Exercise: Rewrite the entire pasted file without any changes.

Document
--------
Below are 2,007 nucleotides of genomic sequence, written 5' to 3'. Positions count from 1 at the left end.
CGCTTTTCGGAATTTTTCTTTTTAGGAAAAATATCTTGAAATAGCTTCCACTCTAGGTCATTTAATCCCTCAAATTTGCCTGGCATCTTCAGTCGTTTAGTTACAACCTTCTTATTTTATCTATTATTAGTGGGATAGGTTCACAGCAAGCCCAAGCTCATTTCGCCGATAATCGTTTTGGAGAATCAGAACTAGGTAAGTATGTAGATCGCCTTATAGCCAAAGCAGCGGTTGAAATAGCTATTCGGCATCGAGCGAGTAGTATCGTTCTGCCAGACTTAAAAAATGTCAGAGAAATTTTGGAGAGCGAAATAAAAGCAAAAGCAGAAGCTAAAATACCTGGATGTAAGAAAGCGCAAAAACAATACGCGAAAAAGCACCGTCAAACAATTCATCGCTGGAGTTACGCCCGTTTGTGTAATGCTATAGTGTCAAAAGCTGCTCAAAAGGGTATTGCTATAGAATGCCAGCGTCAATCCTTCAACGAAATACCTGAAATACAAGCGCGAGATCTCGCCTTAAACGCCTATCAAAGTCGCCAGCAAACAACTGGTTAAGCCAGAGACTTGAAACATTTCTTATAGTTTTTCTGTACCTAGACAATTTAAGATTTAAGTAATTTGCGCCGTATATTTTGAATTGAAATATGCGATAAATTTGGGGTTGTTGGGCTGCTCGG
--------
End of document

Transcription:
Below are 2,007 nucleotides of genomic sequence, written 5' to 3'. Positions count from 1 at the left end.
CGCTTTTCGGAATTTTTCTTTTTAGGAAAAATATCTTGAAATAGCTTCCACTCTAGGTCATTTAATCCCTCAAATTTGCCTGGCATCTTCAGTCGTTTAGTTACAACCTTCTTATTTTATCTATTATTAGTGGGATAGGTTCACAGCAAGCCCAAGCTCATTTCGCCGATAATCGTTTTGGAGAATCAGAACTAGGTAAGTATGTAGATCGCCTTATAGCCAAAGCAGCGGTTGAAATAGCTATTCGGCATCGAGCGAGTAGTATCGTTCTGCCAGACTTAAAAAATGTCAGAGAAATTTTGGAGAGCGAAATAAAAGCAAAAGCAGAAGCTAAAATACCTGGATGTAAGAAAGCGCAAAAACAATACGCGAAAAAGCACCGTCAAACAATTCATCGCTGGAGTTACGCCCGTTTGTGTAATGCTATAGTGTCAAAAGCTGCTCAAAAGGGTATTGCTATAGAATGCCAGCGTCAATCCTTCAACGAAATACCTGAAATACAAGCGCGAGATCTCGCCTTAAACGCCTATCAAAGTCGCCAGCAAACAACTGGTTAAGCCAGAGACTTGAAACATTTCTTATAGTTTTTCTGTACCTAGACAATTTAAGATTTAAGTAATTTGCGCCGTATATTTTGAATTGAAATATGCGATAAATTTGGGGTTGTTGGGCTGCTCGG